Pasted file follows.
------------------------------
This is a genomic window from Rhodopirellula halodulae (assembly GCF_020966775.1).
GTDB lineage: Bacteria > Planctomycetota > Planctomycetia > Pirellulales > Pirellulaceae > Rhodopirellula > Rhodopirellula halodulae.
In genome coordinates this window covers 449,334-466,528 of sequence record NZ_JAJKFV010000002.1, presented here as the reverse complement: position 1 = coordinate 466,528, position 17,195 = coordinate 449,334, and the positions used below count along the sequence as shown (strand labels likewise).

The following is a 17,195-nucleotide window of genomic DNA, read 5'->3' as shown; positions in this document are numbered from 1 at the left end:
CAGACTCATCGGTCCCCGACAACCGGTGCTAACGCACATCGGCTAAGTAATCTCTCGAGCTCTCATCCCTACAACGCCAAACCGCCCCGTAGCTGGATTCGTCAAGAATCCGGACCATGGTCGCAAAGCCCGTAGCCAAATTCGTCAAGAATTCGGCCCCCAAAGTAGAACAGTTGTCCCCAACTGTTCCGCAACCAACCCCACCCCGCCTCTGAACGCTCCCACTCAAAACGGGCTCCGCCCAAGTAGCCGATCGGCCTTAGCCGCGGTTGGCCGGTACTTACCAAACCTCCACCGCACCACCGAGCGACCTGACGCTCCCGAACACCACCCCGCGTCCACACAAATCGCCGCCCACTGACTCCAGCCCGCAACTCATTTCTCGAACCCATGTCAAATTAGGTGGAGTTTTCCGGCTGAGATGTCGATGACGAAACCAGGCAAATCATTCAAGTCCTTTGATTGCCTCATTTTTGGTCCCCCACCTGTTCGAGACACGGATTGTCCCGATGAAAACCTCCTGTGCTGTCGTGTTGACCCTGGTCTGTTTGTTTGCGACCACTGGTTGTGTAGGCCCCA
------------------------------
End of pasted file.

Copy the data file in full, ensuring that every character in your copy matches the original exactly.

This is a genomic window from Rhodopirellula halodulae (assembly GCF_020966775.1).
GTDB lineage: Bacteria > Planctomycetota > Planctomycetia > Pirellulales > Pirellulaceae > Rhodopirellula > Rhodopirellula halodulae.
In genome coordinates this window covers 449,334-466,528 of sequence record NZ_JAJKFV010000002.1, presented here as the reverse complement: position 1 = coordinate 466,528, position 17,195 = coordinate 449,334, and the positions used below count along the sequence as shown (strand labels likewise).

The following is a 17,195-nucleotide window of genomic DNA, read 5'->3' as shown; positions in this document are numbered from 1 at the left end:
CAGACTCATCGGTCCCCGACAACCGGTGCTAACGCACATCGGCTAAGTAATCTCTCGAGCTCTCATCCCTACAACGCCAAACCGCCCCGTAGCTGGATTCGTCAAGAATCCGGACCATGGTCGCAAAGCCCGTAGCCAAATTCGTCAAGAATTCGGCCCCCAAAGTAGAACAGTTGTCCCCAACTGTTCCGCAACCAACCCCACCCCGCCTCTGAACGCTCCCACTCAAAACGGGCTCCGCCCAAGTAGCCGATCGGCCTTAGCCGCGGTTGGCCGGTACTTACCAAACCTCCACCGCACCACCGAGCGACCTGACGCTCCCGAACACCACCCCGCGTCCACACAAATCGCCGCCCACTGACTCCAGCCCGCAACTCATTTCTCGAACCCATGTCAAATTAGGTGGAGTTTTCCGGCTGAGATGTCGATGACGAAACCAGGCAAATCATTCAAGTCCTTTGATTGCCTCATTTTTGGTCCCCCACCTGTTCGAGACACGGATTGTCCCGATGAAAACCTCCTGTGCTGTCGTGTTGACCCTGGTCTGTTTGTTTGCGACCACTGGTTGTGTAGGCCCCA